This year, the city wrangled over parkland — whether to swap land with The Broadmoor to give the luxury hotel a spot for stables while securing the Manitou Incline as open space. The communities of Fountain, Security and Widefield found out their drinking water had industrial chemicals, with the U.S. Air Force taking responsibility for the contamination — and part of the clean up.
New restaurants opened, established businesses thrived and CSBJ readers learned about it all thanks to regular web updates and the local print edition.
Here are the most popular web stories for the year:
- The top story for the year focused on Sam and Kathy Guadagnoli’s efforts to revitalize a section of North Nevada Avenue. The $75 million project includes a resort-style development with a hotel, urban shopping center, residential units by Cheyenne creek and an upscale steakhouse.
- Discoveries that local water was contaminated in Security, Widefield and Fountain led to Environmental Protection Agency advisories and a $4.2 million promise by the U.S. Air Force to assist homeowners and water districts with clean-up efforts. The water is contaminated with chemical compounds used in fire-fighting foams, Scotchgard and Teflon products.
- Executive Editor Ralph Routon’s column about a ballot question that would allow big-box stores to sell full-strength wine and liquor drew the ire of many who were in favor of the idea — and some who would broker no complaints about the city of Seattle. In the end, the legislature passed a compromise bill — full-strength wine and beer in chain stores, but will be phased in over a 20-year period. Some hailed it as the biggest change in the state’s liquor laws since the end of Prohibition.
- New species found at the Pikes Peak Summit House? Or just an April Fools Day joke by Senior Reporter John Hazlehurst and RTA RTA Architects principal Stuart Coppedge? CSBJ readers loved the annual joke in Hazlehurst’s column. And the CSBJ apologizes for its contributions to fake news.
- Baseball in Pueblo? Maybe. The Business Journal expanded coverage to Pueblo this year, and one of the top stories involved plans for a downtown baseball stadium. Big news in the Springs: As rumors circulated that the Sky Sox might decamp to San Antonio in a few years and the City for Champions proposed downtown stadium has stalled.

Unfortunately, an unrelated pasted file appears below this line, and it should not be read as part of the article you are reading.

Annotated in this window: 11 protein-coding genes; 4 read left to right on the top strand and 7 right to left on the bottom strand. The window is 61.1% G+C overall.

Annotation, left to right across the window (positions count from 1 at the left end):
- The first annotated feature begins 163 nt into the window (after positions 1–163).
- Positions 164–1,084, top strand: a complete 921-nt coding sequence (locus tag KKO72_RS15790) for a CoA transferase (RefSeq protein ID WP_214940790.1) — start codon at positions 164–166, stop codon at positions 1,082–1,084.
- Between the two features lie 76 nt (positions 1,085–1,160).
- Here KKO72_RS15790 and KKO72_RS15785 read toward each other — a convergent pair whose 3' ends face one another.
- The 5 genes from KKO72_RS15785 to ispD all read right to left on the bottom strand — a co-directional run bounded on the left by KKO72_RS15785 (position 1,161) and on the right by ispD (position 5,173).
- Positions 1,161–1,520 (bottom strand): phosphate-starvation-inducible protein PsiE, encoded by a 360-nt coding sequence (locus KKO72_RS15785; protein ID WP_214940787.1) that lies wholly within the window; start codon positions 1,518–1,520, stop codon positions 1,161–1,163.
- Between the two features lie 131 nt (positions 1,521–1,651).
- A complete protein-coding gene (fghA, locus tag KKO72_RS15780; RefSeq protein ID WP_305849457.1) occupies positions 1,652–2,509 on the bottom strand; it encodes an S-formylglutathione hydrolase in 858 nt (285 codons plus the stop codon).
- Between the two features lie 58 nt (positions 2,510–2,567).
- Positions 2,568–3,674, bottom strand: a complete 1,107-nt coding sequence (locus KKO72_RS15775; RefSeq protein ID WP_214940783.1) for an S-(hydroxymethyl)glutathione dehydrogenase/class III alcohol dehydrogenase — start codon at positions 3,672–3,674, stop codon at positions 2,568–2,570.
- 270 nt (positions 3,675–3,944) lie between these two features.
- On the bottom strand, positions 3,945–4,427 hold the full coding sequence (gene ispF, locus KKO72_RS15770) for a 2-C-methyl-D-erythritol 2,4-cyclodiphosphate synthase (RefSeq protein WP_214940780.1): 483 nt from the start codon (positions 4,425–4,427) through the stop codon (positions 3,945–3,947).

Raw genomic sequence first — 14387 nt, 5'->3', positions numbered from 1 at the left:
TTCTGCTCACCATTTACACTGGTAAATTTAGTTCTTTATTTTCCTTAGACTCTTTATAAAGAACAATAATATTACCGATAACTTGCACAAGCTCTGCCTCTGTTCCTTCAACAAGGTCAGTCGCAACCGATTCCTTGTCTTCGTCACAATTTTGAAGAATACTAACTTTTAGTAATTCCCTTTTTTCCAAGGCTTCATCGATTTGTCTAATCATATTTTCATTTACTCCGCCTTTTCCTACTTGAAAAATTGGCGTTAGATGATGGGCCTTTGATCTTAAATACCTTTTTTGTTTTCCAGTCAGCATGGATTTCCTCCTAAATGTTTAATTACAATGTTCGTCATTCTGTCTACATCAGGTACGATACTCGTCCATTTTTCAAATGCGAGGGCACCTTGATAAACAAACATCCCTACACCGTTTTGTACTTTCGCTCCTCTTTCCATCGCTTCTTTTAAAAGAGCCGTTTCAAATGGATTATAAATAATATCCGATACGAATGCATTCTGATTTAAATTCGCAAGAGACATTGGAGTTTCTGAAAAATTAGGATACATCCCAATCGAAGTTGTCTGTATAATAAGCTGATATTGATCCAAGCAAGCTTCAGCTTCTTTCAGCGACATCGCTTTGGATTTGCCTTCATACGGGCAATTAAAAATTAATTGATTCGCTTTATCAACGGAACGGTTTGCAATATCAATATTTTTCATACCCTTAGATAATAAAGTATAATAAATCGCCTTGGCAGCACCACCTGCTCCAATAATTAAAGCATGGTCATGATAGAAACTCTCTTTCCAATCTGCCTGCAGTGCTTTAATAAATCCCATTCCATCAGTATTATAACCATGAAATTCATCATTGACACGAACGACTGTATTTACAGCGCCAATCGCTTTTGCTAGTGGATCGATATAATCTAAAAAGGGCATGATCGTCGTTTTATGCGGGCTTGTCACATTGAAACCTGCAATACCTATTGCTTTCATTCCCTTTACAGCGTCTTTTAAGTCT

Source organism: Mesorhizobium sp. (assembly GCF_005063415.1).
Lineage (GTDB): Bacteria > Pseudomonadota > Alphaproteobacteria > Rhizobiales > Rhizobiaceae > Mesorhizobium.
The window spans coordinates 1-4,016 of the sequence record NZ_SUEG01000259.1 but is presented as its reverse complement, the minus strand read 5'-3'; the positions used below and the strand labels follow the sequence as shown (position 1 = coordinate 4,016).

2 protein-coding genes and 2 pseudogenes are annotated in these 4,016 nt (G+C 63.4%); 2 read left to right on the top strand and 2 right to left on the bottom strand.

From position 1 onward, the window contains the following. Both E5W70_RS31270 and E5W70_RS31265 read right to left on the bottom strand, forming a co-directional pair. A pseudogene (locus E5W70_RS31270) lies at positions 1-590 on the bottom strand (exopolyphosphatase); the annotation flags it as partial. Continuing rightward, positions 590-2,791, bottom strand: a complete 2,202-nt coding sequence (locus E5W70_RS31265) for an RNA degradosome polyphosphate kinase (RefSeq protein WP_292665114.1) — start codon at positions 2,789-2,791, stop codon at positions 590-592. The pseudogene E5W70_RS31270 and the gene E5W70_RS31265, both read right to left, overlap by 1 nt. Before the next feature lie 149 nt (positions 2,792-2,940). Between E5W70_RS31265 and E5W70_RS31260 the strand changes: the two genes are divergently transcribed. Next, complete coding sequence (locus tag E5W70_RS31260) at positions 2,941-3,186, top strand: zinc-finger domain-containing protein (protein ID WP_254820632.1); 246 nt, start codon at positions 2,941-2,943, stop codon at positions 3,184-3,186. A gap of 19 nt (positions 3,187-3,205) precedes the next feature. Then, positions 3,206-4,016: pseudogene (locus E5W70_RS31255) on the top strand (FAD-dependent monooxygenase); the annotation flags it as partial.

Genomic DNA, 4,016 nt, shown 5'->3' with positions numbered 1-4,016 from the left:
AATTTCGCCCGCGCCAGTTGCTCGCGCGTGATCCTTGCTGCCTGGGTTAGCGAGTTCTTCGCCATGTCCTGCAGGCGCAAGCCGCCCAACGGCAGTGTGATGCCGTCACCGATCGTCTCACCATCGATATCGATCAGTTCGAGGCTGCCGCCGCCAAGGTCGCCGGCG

- Mitch Yellen has had a number of successes — and his newly opened TILL Restaurant is the latest. Yellen opened the $12.7 million restaurant, located at 9633 Prominent Point, in July. The farm-to-table eatery has received rave reviews since.
- Small business and restaurant Burrowing Owl, which bills itself as a “vegan dive bar” was also a big hit with CSBJ readers. The owners came up with the idea in 2014, and have been selling local residents on the concept of vegan food ever since.
- Colorado Crossing has been an occasional news story since original owner Jeannie Richardson filed for bankruptcy during the Great Recession — leaving contractors like GE Johnson unpaid. The development has been idle since then, with partially constructed buildings dotting the landscape at Voyager and Interquest parkways. This year, the development sold and construction is expected to start up once again.
- Monument’s wildly successful Pikes Peak Brewing also made the top 10 best read stories this year. The brewery is on target to be the biggest craft beer producer in El Paso County and one of the top 20 in the state. Five years ago, owner Chris Wright was brewing beer in his basement — and finished the second expansion of the Tri-Lakes brewery this year. The brewery has seen 40 percent growth every year since it started.
- And parking is a big deal for business downtown and in Manitou Springs. That’s why business readers were interested in a UCCS startup that promised to fix the problem through an innovative application.